"The only reason we build them is to make people like Anne happy."

Upward of 100 billion per year are invested world wide. The obvious explanation is of course that these technologies deliver. But you try to tell us that it is merely to satisfy a small portion of the population. And to top it off: it only happens because you allow it! Out of the goodness of your heart to not leave those pitiful environmentalists with empty hands. What a magnificent illustration of your self delusion.

"Really! When was the last time you talked to a farmer?"

Of course the farmers are happy. It's the subsidies! Last year's drought painfully showed the achilles heel of the whole undertaking. Please tell us how to get beyond the 10%, because I don't see it happen. What % farmland would be needed to power US cars with 100% biofuels? Do the math and please come back to enlighten us.

Kit P

“Bush ignored the Enron rip off in California. ”

He did? ENRON was not a utility in California. LADWP was a public utility in California that made the most money selling power from cheap coal-based generation. The top five 'profiteers' in California were all public power companies including our socialist friends in Canada.

“In cal it was mostly a result of California being mega morons. ”

That right, the rules for deregulation were poorly thought out compared Texas or Pennsylvania.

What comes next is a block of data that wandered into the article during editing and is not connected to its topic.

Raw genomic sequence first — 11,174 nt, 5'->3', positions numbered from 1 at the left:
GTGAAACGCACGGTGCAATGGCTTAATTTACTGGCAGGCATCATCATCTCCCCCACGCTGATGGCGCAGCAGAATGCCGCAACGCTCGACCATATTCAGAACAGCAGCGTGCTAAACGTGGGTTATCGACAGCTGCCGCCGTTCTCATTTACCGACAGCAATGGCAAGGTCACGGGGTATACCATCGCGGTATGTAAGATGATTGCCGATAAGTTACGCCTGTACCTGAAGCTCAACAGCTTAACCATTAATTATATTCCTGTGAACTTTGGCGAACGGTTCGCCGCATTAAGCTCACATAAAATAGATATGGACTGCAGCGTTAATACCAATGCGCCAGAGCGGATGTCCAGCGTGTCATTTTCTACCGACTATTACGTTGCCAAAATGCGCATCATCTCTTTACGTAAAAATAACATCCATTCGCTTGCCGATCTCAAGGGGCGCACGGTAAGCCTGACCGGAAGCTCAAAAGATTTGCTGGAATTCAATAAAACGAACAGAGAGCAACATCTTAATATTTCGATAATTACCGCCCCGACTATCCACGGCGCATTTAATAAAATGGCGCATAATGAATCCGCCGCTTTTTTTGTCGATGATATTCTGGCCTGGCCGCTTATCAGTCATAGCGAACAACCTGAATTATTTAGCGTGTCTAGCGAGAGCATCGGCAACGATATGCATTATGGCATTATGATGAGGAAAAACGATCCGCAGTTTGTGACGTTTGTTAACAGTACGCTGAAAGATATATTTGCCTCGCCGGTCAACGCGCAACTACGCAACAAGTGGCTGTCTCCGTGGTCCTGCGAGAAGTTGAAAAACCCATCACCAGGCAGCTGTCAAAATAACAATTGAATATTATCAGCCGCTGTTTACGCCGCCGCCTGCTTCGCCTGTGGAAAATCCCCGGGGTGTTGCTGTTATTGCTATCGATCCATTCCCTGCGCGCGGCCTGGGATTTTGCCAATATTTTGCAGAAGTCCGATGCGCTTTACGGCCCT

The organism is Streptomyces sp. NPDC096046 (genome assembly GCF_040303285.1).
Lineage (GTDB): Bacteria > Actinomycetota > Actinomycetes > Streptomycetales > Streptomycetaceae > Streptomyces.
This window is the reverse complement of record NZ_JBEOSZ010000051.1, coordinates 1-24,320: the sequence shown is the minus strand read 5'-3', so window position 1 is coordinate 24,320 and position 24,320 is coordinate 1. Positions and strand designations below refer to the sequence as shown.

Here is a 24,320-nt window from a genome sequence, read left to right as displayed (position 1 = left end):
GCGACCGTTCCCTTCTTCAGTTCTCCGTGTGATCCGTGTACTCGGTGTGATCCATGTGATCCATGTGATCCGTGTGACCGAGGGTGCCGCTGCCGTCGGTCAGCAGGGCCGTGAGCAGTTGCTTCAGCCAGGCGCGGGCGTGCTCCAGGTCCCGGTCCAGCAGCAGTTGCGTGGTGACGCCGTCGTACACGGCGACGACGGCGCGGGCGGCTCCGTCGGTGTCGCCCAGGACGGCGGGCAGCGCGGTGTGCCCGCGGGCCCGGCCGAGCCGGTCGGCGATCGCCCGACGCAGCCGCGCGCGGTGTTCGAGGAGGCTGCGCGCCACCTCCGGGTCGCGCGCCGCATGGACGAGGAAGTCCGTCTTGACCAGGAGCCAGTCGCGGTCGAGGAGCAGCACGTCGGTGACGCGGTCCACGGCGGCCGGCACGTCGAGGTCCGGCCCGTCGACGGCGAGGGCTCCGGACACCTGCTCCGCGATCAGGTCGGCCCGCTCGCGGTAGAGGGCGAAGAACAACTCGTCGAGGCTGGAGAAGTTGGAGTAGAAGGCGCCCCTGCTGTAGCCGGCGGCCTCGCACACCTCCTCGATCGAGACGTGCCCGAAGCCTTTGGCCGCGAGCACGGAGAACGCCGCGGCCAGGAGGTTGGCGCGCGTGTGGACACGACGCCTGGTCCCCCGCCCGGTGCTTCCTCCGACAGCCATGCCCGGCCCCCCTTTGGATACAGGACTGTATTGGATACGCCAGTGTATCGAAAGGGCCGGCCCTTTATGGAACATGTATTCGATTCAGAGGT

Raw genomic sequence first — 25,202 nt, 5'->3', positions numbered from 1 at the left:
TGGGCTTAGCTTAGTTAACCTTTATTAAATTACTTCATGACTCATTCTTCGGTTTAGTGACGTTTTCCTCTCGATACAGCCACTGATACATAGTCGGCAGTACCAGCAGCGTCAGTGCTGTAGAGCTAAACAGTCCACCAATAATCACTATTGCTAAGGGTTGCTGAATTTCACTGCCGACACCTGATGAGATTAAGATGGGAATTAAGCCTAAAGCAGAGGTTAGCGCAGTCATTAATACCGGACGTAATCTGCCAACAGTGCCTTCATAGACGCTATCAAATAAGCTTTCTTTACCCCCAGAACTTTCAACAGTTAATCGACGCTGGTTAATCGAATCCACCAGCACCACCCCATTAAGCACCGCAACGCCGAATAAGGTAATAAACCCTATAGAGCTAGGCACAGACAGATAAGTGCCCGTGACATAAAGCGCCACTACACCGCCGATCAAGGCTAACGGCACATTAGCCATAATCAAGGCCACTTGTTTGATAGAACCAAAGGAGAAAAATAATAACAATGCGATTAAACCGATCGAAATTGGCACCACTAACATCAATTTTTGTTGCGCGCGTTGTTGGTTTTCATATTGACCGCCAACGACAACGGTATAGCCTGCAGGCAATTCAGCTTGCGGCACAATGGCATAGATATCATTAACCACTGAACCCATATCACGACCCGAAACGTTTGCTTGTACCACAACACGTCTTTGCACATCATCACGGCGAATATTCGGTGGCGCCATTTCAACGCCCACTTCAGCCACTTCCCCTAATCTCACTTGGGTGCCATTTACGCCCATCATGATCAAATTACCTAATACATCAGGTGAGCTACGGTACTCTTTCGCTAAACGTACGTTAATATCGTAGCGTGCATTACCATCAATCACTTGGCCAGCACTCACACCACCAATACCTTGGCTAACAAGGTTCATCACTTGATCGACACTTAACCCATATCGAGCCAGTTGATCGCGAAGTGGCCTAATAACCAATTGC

“The Energy Policy Act of 2005 expanded FERC's authority to impose mandatory reliability standards on the bulk transmission system and to impose penalties on entities that manipulate the electricity and natural gas markets. ”

In California public power demonstrates how 'green' they are by putting a picture of a solar panel on the annual report. At the time of California crisis, LADWP was making 75% of the power with coal in other states without any pollution controls at about $20/MWh and selling it at greater than $400 MWh.

Meanwhile, S. David Freeman who was GM of LADWP was standing on the statehouse steps pointing at the 'pirates' from Texas who were investing billions in new more efficient CCGT power plants. How do I know this? It was in the annual report of LADWP.

What is interesting is that not one investigative reporter at the LA Times was able to discover this. They did not even report in when the GAO released a study on it. Old news and why not blame ENRON , it is a better story not to accept local responsibility.

California solved the power shortage by replacing old SCGT with new CCGT. Only in California did it take 3 years to do this. Only in California would environmentalists fight a 100% reduction in environmental impact.

“And was then shocked when no one wanted to work with them anymore. ”

The company I worked for at the time had two projects to repower gas plants. The gave up on the second plant because of very costly environmental demands. The county and city were shocked when the $15 million in tax revenue went away.

The bottom line is that Texas did not have these problems in Texas as Governor and then helped improve rules to make power more reliable everyplace in the country.